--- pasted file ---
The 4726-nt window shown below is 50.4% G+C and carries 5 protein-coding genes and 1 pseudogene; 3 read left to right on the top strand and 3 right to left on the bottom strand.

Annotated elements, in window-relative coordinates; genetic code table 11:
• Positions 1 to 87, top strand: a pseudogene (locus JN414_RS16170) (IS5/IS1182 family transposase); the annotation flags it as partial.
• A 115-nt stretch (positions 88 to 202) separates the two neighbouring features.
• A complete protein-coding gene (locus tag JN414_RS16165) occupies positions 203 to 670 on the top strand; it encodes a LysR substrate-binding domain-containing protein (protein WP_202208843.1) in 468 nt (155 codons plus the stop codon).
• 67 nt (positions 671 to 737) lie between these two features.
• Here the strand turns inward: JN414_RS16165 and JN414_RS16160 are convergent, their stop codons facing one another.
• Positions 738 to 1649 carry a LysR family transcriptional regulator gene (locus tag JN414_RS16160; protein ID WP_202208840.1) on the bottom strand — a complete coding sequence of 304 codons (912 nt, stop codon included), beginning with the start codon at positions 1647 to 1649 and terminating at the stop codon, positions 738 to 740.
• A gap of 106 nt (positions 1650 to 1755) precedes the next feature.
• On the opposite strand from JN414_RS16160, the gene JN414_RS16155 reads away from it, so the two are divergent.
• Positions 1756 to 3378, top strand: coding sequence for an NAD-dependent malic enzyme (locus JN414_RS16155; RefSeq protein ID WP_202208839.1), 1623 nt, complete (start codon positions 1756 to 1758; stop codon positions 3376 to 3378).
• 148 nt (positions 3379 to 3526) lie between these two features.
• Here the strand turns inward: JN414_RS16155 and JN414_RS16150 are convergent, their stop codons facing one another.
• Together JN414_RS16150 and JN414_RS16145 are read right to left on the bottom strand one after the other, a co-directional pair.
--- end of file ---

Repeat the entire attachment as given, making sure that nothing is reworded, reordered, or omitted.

The 4726-nt window shown below is 50.4% G+C and carries 5 protein-coding genes and 1 pseudogene; 3 read left to right on the top strand and 3 right to left on the bottom strand.

Annotated elements, in window-relative coordinates; genetic code table 11:
• Positions 1 to 87, top strand: a pseudogene (locus JN414_RS16170) (IS5/IS1182 family transposase); the annotation flags it as partial.
• A 115-nt stretch (positions 88 to 202) separates the two neighbouring features.
• A complete protein-coding gene (locus tag JN414_RS16165) occupies positions 203 to 670 on the top strand; it encodes a LysR substrate-binding domain-containing protein (protein WP_202208843.1) in 468 nt (155 codons plus the stop codon).
• 67 nt (positions 671 to 737) lie between these two features.
• Here the strand turns inward: JN414_RS16165 and JN414_RS16160 are convergent, their stop codons facing one another.
• Positions 738 to 1649 carry a LysR family transcriptional regulator gene (locus tag JN414_RS16160; protein ID WP_202208840.1) on the bottom strand — a complete coding sequence of 304 codons (912 nt, stop codon included), beginning with the start codon at positions 1647 to 1649 and terminating at the stop codon, positions 738 to 740.
• A gap of 106 nt (positions 1650 to 1755) precedes the next feature.
• On the opposite strand from JN414_RS16160, the gene JN414_RS16155 reads away from it, so the two are divergent.
• Positions 1756 to 3378, top strand: coding sequence for an NAD-dependent malic enzyme (locus JN414_RS16155; RefSeq protein ID WP_202208839.1), 1623 nt, complete (start codon positions 1756 to 1758; stop codon positions 3376 to 3378).
• 148 nt (positions 3379 to 3526) lie between these two features.
• Here the strand turns inward: JN414_RS16155 and JN414_RS16150 are convergent, their stop codons facing one another.
• Together JN414_RS16150 and JN414_RS16145 are read right to left on the bottom strand one after the other, a co-directional pair.